During yesterday’s American Association for Justice forum in Chicago, Hillary Clinton spoke last among the candidates. Overall, she got a less passionate response from the assembled crowd of trial lawyers than the one received by former trial lawyer John Edwards, or the one earned by Joe Biden, who nearly stole the show with a rollicking performance that prompted a standing ovation.
(Example: When asked about prescription drugs, Biden said “prescription drugs, I take too many,” and then quoted Seamus Heaney in asking the attendees to help make “hope and history rhyme.” Some lawyers in the crowd seemed actually weepy as they jumped to their feet.)
Still, Clinton is the front-runner, and she certainly had the attention of the audience. Among the most noteworthy aspects of her speech was the way in which she set herself up, more or less, as Vice President Dick Cheney’s opposite number in the Democratic Party.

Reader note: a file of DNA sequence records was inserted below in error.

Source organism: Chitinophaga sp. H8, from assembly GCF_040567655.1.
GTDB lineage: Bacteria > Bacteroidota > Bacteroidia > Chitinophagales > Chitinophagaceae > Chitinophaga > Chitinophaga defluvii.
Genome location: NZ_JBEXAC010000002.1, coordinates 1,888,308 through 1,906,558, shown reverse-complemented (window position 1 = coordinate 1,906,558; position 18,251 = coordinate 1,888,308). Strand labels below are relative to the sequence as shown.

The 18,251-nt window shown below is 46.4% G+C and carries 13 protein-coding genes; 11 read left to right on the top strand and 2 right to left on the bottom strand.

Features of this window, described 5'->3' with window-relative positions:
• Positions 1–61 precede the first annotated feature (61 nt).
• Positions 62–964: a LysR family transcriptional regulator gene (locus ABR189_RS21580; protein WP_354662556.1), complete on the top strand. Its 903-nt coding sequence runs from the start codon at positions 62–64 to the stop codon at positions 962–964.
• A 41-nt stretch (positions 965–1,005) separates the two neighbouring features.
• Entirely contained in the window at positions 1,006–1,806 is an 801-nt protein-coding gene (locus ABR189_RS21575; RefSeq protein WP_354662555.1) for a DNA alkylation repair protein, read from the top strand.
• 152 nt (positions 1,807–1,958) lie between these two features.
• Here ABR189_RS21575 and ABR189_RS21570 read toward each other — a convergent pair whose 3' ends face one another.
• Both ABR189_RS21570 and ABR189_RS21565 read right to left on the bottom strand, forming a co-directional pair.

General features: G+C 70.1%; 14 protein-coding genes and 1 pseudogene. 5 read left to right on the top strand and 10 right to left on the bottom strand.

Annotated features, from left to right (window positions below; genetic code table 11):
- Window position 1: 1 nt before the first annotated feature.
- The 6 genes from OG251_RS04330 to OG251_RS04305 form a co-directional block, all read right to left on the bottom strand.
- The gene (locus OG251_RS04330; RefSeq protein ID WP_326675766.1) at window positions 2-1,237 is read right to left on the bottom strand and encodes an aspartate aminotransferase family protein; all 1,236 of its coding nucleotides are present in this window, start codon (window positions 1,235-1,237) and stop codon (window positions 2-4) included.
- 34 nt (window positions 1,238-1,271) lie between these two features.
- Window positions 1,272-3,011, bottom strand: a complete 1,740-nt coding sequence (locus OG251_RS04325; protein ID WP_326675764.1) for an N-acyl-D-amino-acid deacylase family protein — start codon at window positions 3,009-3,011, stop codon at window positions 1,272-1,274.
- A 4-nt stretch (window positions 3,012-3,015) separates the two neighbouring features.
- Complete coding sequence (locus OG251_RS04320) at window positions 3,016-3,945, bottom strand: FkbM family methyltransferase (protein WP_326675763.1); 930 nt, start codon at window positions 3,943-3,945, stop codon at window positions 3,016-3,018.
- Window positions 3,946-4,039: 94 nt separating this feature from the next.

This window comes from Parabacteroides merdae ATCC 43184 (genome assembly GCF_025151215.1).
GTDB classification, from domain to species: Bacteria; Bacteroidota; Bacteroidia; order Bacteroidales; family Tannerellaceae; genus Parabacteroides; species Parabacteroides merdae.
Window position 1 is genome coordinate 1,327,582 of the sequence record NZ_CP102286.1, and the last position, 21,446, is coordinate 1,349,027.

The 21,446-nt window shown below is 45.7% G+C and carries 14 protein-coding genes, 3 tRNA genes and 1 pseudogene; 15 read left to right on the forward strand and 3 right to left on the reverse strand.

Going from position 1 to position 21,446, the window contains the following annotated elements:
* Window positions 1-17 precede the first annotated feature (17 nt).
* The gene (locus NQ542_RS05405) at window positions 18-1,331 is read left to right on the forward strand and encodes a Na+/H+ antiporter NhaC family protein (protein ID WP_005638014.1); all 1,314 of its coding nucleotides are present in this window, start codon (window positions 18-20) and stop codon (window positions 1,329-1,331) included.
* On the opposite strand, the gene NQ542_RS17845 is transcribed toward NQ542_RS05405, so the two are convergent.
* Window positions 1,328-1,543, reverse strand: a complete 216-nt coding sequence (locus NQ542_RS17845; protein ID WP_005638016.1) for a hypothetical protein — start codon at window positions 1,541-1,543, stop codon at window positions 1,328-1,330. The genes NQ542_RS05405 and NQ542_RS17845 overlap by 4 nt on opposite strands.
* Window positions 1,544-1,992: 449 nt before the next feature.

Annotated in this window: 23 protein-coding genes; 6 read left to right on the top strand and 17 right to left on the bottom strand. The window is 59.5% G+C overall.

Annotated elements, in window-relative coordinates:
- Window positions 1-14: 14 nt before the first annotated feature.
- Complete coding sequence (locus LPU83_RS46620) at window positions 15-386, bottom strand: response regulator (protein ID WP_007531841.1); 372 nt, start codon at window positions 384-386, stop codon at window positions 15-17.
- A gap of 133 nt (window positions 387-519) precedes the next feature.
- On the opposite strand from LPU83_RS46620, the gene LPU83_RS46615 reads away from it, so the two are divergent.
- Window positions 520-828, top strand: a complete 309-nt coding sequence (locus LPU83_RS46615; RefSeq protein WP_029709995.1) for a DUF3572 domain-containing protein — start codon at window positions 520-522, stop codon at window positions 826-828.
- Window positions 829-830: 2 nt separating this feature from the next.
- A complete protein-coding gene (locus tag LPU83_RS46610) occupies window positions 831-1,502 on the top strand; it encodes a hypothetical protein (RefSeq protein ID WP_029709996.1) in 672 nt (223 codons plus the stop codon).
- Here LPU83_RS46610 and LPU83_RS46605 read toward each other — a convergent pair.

In talking about the Iraq debate, she said, “I’m pushing a little bit this way and the Vice President is leaning really hard that way.”
She also had some fairly harsh criticism of the administration in general, saying, “For the last six-and-a-half years we have seen a dangerous experiment in extremism in the White House,” and going on to call Bush’s tenure “the most radical presidency we’ve ever had in our country.”